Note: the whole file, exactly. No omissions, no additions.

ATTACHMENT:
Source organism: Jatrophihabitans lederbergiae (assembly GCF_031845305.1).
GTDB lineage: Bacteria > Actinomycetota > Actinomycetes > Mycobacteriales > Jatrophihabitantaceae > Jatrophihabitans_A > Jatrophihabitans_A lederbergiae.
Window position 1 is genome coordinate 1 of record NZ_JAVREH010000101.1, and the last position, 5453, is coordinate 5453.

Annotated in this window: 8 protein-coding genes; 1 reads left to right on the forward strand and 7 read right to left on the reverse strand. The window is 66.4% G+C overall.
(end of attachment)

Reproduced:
Source organism: Jatrophihabitans lederbergiae (assembly GCF_031845305.1).
GTDB lineage: Bacteria > Actinomycetota > Actinomycetes > Mycobacteriales > Jatrophihabitantaceae > Jatrophihabitans_A > Jatrophihabitans_A lederbergiae.
Window position 1 is genome coordinate 1 of record NZ_JAVREH010000101.1, and the last position, 5453, is coordinate 5453.

Annotated in this window: 8 protein-coding genes; 1 reads left to right on the forward strand and 7 read right to left on the reverse strand. The window is 66.4% G+C overall.